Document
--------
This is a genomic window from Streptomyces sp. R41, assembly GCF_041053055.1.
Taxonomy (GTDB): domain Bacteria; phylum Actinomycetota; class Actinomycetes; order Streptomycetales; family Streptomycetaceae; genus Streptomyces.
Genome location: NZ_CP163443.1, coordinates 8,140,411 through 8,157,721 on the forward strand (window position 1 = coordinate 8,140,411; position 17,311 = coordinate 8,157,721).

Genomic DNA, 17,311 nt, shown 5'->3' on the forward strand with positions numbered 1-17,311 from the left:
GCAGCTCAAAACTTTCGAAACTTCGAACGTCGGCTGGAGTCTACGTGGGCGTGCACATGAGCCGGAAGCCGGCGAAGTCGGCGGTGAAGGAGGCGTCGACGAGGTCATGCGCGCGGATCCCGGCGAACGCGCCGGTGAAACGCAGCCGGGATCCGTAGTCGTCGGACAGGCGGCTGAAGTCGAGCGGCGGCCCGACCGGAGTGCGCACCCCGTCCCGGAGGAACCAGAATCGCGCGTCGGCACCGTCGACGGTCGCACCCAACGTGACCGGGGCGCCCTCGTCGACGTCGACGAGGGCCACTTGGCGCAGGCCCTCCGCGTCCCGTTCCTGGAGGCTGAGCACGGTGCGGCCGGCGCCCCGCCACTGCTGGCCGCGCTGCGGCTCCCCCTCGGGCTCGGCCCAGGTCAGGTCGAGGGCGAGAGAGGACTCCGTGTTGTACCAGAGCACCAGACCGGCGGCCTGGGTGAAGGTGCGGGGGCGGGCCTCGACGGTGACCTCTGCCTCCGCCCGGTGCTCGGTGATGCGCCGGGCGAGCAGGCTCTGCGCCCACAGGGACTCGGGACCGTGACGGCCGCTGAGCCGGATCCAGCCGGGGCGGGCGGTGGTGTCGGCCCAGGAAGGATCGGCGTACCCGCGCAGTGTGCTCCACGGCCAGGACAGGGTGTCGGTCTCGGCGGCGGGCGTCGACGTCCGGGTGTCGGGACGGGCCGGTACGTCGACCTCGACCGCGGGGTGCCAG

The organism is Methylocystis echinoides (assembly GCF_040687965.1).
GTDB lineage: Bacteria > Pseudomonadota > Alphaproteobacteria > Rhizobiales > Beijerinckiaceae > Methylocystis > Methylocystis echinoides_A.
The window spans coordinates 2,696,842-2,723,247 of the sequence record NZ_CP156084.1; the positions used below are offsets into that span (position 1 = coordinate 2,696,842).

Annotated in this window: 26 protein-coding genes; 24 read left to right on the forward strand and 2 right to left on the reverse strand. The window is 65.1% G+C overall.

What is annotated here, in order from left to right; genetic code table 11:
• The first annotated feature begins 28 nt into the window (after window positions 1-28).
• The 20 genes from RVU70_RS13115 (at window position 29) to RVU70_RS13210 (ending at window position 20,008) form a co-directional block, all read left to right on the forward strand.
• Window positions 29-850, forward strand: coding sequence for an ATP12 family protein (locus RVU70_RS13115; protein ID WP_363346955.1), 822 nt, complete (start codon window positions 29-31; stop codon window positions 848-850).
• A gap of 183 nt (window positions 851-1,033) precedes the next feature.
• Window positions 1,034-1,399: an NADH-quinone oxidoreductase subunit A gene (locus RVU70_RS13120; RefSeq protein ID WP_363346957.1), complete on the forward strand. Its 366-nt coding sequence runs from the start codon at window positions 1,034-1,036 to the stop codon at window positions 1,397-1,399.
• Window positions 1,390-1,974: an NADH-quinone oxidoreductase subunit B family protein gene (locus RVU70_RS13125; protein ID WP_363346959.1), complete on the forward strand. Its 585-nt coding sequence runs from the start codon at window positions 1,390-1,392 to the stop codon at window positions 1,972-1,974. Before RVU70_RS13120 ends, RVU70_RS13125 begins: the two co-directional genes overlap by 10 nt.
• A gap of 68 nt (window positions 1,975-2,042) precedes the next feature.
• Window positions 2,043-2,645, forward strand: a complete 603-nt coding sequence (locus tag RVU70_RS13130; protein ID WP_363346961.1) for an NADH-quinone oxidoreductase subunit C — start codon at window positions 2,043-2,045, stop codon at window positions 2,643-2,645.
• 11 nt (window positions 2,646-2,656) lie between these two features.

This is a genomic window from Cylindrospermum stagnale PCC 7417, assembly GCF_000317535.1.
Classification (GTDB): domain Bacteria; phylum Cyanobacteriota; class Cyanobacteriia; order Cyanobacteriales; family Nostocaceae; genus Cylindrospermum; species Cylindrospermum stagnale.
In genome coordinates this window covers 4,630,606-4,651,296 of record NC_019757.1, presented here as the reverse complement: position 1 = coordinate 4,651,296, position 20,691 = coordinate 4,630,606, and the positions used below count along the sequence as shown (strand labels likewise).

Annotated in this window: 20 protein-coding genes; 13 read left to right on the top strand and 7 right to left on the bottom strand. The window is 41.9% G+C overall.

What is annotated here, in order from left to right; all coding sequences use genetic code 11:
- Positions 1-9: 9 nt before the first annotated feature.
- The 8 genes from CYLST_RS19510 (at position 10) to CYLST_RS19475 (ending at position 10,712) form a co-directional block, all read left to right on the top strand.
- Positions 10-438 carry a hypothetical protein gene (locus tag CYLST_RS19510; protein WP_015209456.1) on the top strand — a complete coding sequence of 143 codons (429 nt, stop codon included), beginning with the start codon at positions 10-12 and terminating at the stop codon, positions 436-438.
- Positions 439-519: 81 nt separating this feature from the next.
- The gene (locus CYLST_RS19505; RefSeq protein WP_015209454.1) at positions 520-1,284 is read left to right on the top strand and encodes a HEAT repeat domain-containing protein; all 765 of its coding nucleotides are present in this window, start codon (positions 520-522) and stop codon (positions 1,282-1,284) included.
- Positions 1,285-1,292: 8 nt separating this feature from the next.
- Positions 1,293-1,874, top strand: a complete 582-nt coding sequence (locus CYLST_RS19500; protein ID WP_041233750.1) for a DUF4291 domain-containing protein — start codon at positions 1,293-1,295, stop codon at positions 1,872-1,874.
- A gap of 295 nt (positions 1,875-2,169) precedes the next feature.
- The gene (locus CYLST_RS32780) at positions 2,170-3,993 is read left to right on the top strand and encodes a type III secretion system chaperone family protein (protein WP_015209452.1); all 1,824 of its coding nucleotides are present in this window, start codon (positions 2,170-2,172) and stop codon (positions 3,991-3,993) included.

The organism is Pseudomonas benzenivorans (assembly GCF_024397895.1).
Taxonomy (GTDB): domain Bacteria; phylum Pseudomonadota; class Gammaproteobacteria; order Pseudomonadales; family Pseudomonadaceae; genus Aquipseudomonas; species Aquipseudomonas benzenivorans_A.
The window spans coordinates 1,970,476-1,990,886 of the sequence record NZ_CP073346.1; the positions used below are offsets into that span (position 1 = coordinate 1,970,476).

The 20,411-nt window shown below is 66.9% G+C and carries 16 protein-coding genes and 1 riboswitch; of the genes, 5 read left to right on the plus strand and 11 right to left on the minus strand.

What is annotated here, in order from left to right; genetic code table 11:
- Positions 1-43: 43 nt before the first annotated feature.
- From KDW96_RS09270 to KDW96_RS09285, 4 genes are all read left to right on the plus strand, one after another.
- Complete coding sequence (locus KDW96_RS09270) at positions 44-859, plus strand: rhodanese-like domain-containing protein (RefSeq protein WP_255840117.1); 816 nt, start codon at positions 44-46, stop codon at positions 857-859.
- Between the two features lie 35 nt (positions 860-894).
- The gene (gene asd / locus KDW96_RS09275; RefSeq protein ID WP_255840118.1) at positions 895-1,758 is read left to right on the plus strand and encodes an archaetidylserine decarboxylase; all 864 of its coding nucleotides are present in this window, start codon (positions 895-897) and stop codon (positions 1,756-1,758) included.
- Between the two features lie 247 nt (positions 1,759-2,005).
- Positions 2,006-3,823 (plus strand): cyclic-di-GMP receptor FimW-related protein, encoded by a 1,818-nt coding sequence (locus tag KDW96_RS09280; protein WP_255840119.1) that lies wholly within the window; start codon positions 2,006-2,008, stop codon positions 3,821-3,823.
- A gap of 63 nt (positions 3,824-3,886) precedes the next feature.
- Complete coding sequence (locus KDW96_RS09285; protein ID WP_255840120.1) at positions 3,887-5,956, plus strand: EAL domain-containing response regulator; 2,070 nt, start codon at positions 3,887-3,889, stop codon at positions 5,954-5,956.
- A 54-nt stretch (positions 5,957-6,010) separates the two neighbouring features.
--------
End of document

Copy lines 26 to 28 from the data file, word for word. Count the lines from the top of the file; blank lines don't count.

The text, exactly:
- The 8 genes from CYLST_RS19510 (at position 10) to CYLST_RS19475 (ending at position 10,712) form a co-directional block, all read left to right on the top strand.
- Positions 10-438 carry a hypothetical protein gene (locus tag CYLST_RS19510; protein WP_015209456.1) on the top strand — a complete coding sequence of 143 codons (429 nt, stop codon included), beginning with the start codon at positions 10-12 and terminating at the stop codon, positions 436-438.
- Positions 439-519: 81 nt separating this feature from the next.